If you are reading for a Masters you will need to read quite widely. More information about expectation for these qualifications can be found on the new teacher webpage Working towards PGCE and Masters qualifications. Also see the Master’s survival guide from Marjons University.
Engaging with professional development
One of the important things to consider is to give yourself enough time for your professional development. This means managing your workload to give space for this priority. See the contributions on the Early Career Hub by Ovenden-Hope and Brimacombe, and by Hamer.
In order for professional development activity to have an impact on your teaching, you will need to engage with it seriously. Attending a conference or reading an article is not enough on its own. To ensure that it will make a difference, follow this four point plan:
1. Find out about the new knowledge or skill
As discussed above your professional learning activity can originate with any number of different stimuli or sources of information: a course, a conference lecture, a visit or a journal article; anything that introduces you to a new knowledge or skill.
Refer to this PowerPoint from the GA Conference 2020: Healy, G. ‘Strengthening geography curriculum thinking through subject scholarship’. This illustrates the wide variety of sources that can be used to find out new knowledge and explore two key questions:
- What kind of geography education scholarship is powerful within a subject community and for classroom practice?
- What appears to be shaping teachers’ professional decision making?
2. Reflect on this in your own context
If the new knowledge is to make a direct impact on your development and your teaching, it must be considered carefully in your current teaching context. Therefore, reflect on the new knowledge/skill and how it can be applied to and inform your practice. What challenges does the new information present you with?
What would you need to change to incorporate it in your teaching? Why might it be advantageous to do this? How might it lead to better learning for your students, and why? Work out how you could explore the use of this new knowledge or skill in your classroom and make sure you carry this out. See Becoming a reflective geography teacher.
3. Develop new insights
As a result of exploring or adopting this new knowledge or skills, what have you found out? What new insights has it brought to your teaching? Over your career you will find that new professional learning will challenge some of your previously held conceptions. This is how you will continually develop your practice.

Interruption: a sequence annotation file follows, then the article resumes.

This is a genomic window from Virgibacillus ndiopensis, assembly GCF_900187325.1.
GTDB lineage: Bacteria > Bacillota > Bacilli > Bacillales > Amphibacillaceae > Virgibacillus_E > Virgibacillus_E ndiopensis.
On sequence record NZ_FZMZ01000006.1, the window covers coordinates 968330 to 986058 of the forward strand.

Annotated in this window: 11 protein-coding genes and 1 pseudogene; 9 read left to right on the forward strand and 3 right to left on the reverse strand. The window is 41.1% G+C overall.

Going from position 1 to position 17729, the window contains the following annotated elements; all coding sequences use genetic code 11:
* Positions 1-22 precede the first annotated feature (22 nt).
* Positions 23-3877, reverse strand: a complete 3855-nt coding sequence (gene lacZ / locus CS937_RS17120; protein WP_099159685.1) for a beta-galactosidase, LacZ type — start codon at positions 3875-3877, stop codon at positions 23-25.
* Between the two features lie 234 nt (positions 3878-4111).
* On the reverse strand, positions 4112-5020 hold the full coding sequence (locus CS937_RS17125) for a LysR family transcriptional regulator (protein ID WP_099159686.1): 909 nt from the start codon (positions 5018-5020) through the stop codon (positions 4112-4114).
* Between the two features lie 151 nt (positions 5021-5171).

4. Innovations in practice
Once the new knowledge/skills have been tried out, tested and further reflected upon some of the innovations will be adopted into your practice. You should not jump on every bandwagon, but adapt your practice in an informed way. Once this is embedded into your practice, you become a source of knowledge and have something worthwhile to share with other teachers. Make sure that you do this so that the professional learning cycle continues.
Critical engagement with research
Both the ITT and ECT Frameworks require new teachers to be informed by the best available educational research and learn how this should inform their teaching. New teachers need to develop the intellectual and practical skills to identify issues in their practice where improvement is indicated. They should then investigate these (through reading and action) and evaluate potential responses to improve practice.
During your training and throughout induction you should be developing your confidence and skills to improve your teaching through critically engaging with research (see Using research evidence about practice).
- Biddulph, M., Lambert, D. and Balderstone, D. (2021) Learning to Teach Geography in the Secondary School: A Companion to School Experience, 4th edition. London: Routledge, Chapter 10.
- Bustin, R. (2019) ‘Geography Education’s Potential and the Capabilities Approach: GeoCapabilities and Schools’, Palgrave Macmillan.
- Bustin, R. (2021) ‘How to: Turn your academic research into an article for Teaching Geography’, Teaching Geography, Spring.
- Creaby, C. (2018) ‘Stop, collaborate and listen: How collaboration, both in and out of school, has scope to make you a better teacher‘, Impact (Chartered College of Teaching), June.
- Davies, O. (2020) ‘Some simple ideas for running a geography club’, Teaching Geography, Autumn.
- Hamer, M. Surviving and thriving – how to make the best use of your time, Early career hub, The Chartered College.
- Hesslewood, A. (2023) ‘Teaching about geography careers: from intent to impact’, Teaching Geography, Summer.
- Jones, M. and Lambert, D (Eds.) (2017) Debates in Geography Education. Oxon: Routledge.
- Kay, R. (2021)‘The deep dive geography experience: intent, implementation and impact’, Teaching Geography, Spring.
- Kinder, A. (2017) ‘Belonging to a subject community’ in Jones, M. (ed) The Handbook of Secondary Geography, Sheffield: Geographical Association, Chapter 24.
- Ovenden-Hope, T. and Brimacombe, K. (2018) ‘Teacher wellbeing and workload: Why a work-life balance is essential for the teaching profession‘, Early career hub, The Chartered College.
- Owens, A. (2023) ‘Working better together: geographers and collaboration’, Teaching Geography, Summer.
- Stewart, B. (2020) Developing your practice as an NQT, Early career hub, The Chartered College.
- DfE (2022) Careers guidance and access for education and training providers.
- Stoll, L. and Louis, K.S. (Eds.) (2007) Professional learning communities: Divergence, depth and dilemmas. London/New York: Open University Press/McGraw Hill.